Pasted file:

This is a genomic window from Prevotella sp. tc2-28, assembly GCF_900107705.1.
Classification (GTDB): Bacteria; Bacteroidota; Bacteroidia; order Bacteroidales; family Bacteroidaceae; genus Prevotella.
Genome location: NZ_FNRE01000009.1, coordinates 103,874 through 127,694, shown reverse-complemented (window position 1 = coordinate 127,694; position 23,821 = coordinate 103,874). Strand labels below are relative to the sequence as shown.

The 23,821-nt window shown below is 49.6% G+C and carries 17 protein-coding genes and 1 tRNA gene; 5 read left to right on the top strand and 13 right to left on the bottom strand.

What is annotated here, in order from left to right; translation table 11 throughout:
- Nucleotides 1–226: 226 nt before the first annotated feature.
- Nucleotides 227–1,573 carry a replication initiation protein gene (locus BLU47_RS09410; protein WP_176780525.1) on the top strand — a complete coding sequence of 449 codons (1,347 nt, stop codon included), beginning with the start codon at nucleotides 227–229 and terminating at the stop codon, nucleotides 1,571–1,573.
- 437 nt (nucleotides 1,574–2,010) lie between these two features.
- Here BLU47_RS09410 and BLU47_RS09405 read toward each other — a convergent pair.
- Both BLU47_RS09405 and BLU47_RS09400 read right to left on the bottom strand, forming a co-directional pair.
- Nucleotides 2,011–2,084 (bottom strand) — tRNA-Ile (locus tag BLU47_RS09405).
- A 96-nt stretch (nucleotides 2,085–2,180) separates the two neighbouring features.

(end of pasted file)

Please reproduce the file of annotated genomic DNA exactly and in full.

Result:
This is a genomic window from Prevotella sp. tc2-28, assembly GCF_900107705.1.
Classification (GTDB): Bacteria; Bacteroidota; Bacteroidia; order Bacteroidales; family Bacteroidaceae; genus Prevotella.
Genome location: NZ_FNRE01000009.1, coordinates 103,874 through 127,694, shown reverse-complemented (window position 1 = coordinate 127,694; position 23,821 = coordinate 103,874). Strand labels below are relative to the sequence as shown.

The 23,821-nt window shown below is 49.6% G+C and carries 17 protein-coding genes and 1 tRNA gene; 5 read left to right on the top strand and 13 right to left on the bottom strand.

What is annotated here, in order from left to right; translation table 11 throughout:
- Nucleotides 1–226: 226 nt before the first annotated feature.
- Nucleotides 227–1,573 carry a replication initiation protein gene (locus BLU47_RS09410; protein WP_176780525.1) on the top strand — a complete coding sequence of 449 codons (1,347 nt, stop codon included), beginning with the start codon at nucleotides 227–229 and terminating at the stop codon, nucleotides 1,571–1,573.
- 437 nt (nucleotides 1,574–2,010) lie between these two features.
- Here BLU47_RS09410 and BLU47_RS09405 read toward each other — a convergent pair.
- Both BLU47_RS09405 and BLU47_RS09400 read right to left on the bottom strand, forming a co-directional pair.
- Nucleotides 2,011–2,084 (bottom strand) — tRNA-Ile (locus tag BLU47_RS09405).
- A 96-nt stretch (nucleotides 2,085–2,180) separates the two neighbouring features.